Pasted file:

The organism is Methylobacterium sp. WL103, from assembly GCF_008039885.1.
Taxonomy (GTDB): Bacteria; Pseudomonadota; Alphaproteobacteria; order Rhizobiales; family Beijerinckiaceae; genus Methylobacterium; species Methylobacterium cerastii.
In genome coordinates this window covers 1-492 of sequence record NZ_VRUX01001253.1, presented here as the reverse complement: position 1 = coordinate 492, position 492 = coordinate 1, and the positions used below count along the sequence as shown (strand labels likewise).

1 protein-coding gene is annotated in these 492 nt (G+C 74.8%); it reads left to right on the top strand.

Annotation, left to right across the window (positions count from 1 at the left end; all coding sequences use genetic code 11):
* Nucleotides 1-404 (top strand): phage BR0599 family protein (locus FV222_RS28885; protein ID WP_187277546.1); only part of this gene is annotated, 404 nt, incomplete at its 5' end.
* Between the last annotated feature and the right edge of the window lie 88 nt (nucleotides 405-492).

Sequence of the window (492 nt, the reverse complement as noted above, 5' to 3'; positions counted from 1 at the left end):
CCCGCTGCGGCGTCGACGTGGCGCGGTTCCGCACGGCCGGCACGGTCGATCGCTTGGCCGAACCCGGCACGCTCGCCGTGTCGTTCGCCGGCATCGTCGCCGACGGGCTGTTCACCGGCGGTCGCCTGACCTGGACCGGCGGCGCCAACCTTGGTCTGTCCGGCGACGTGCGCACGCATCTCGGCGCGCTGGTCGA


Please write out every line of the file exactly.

The organism is Methylobacterium sp. WL103, from assembly GCF_008039885.1.
Taxonomy (GTDB): Bacteria; Pseudomonadota; Alphaproteobacteria; order Rhizobiales; family Beijerinckiaceae; genus Methylobacterium; species Methylobacterium cerastii.
In genome coordinates this window covers 1-492 of sequence record NZ_VRUX01001253.1, presented here as the reverse complement: position 1 = coordinate 492, position 492 = coordinate 1, and the positions used below count along the sequence as shown (strand labels likewise).

1 protein-coding gene is annotated in these 492 nt (G+C 74.8%); it reads left to right on the top strand.

Annotation, left to right across the window (positions count from 1 at the left end; all coding sequences use genetic code 11):
* Nucleotides 1-404 (top strand): phage BR0599 family protein (locus FV222_RS28885; protein ID WP_187277546.1); only part of this gene is annotated, 404 nt, incomplete at its 5' end.
* Between the last annotated feature and the right edge of the window lie 88 nt (nucleotides 405-492).

Sequence of the window (492 nt, the reverse complement as noted above, 5' to 3'; positions counted from 1 at the left end):
CCCGCTGCGGCGTCGACGTGGCGCGGTTCCGCACGGCCGGCACGGTCGATCGCTTGGCCGAACCCGGCACGCTCGCCGTGTCGTTCGCCGGCATCGTCGCCGACGGGCTGTTCACCGGCGGTCGCCTGACCTGGACCGGCGGCGCCAACCTTGGTCTGTCCGGCGACGTGCGCACGCATCTCGGCGCGCTGGTCGA